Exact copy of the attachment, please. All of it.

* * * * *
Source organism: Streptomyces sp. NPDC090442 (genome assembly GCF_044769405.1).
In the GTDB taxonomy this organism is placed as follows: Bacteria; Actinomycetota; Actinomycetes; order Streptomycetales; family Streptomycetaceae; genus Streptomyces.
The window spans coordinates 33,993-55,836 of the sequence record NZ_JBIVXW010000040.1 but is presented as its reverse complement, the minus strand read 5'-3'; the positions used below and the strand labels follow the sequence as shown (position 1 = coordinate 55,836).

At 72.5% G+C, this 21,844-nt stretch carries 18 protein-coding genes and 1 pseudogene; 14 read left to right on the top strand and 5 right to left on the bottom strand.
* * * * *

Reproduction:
Source organism: Streptomyces sp. NPDC090442 (genome assembly GCF_044769405.1).
In the GTDB taxonomy this organism is placed as follows: Bacteria; Actinomycetota; Actinomycetes; order Streptomycetales; family Streptomycetaceae; genus Streptomyces.
The window spans coordinates 33,993-55,836 of the sequence record NZ_JBIVXW010000040.1 but is presented as its reverse complement, the minus strand read 5'-3'; the positions used below and the strand labels follow the sequence as shown (position 1 = coordinate 55,836).

At 72.5% G+C, this 21,844-nt stretch carries 18 protein-coding genes and 1 pseudogene; 14 read left to right on the top strand and 5 right to left on the bottom strand.